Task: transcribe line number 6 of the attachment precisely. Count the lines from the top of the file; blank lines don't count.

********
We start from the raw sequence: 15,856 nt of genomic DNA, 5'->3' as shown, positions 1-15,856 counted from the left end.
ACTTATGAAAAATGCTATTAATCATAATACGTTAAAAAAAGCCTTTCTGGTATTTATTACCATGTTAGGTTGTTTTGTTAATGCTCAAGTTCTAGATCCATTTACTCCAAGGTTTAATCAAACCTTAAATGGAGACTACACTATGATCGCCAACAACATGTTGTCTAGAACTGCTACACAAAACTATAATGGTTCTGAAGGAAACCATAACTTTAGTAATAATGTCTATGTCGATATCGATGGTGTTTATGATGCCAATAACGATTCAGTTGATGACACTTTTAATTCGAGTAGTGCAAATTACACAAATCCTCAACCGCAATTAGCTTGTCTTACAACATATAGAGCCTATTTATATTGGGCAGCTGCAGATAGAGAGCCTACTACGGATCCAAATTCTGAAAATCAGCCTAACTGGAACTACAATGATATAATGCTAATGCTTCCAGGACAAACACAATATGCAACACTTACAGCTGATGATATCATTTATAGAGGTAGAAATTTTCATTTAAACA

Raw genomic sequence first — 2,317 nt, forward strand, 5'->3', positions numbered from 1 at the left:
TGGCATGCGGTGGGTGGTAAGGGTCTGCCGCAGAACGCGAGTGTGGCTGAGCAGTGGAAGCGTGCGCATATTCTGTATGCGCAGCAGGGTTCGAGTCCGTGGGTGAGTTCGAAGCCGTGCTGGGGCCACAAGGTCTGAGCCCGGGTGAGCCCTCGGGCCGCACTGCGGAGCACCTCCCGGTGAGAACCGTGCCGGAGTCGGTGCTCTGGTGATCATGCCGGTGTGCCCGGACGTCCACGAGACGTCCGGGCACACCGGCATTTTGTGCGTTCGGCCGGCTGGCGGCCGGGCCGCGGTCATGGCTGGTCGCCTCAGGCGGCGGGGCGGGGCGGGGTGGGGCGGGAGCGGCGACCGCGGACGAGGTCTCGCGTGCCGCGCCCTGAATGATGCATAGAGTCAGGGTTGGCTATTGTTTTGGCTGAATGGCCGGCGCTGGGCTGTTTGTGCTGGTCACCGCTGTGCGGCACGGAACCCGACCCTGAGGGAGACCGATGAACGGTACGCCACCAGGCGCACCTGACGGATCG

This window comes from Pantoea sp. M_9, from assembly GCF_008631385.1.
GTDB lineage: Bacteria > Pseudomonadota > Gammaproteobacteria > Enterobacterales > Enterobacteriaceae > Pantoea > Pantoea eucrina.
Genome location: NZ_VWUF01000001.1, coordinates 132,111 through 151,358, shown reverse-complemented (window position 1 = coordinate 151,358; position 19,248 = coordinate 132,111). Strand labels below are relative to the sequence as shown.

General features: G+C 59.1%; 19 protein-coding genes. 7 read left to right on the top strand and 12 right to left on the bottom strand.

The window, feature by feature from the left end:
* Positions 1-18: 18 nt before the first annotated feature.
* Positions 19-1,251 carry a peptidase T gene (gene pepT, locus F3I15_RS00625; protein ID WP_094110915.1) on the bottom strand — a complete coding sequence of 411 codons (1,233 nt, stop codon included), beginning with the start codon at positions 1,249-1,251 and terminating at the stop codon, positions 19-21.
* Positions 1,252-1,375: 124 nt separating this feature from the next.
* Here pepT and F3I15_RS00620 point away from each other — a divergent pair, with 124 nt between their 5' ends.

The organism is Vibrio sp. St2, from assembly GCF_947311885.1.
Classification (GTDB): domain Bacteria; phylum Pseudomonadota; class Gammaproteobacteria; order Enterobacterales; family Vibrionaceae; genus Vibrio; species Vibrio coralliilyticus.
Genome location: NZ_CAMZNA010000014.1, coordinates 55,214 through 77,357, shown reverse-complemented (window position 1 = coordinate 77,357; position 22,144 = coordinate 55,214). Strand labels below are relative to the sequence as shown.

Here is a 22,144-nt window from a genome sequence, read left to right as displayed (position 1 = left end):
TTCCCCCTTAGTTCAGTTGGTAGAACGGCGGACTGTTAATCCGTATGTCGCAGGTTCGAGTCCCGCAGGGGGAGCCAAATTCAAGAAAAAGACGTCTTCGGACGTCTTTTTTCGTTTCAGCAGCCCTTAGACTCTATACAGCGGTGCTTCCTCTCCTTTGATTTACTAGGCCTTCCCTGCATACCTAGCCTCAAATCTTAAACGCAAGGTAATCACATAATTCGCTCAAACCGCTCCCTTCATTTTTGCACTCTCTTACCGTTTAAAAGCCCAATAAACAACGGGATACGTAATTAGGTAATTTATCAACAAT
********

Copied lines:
GTDB lineage: Bacteria > Pseudomonadota > Gammaproteobacteria > Enterobacterales > Enterobacteriaceae > Pantoea > Pantoea eucrina.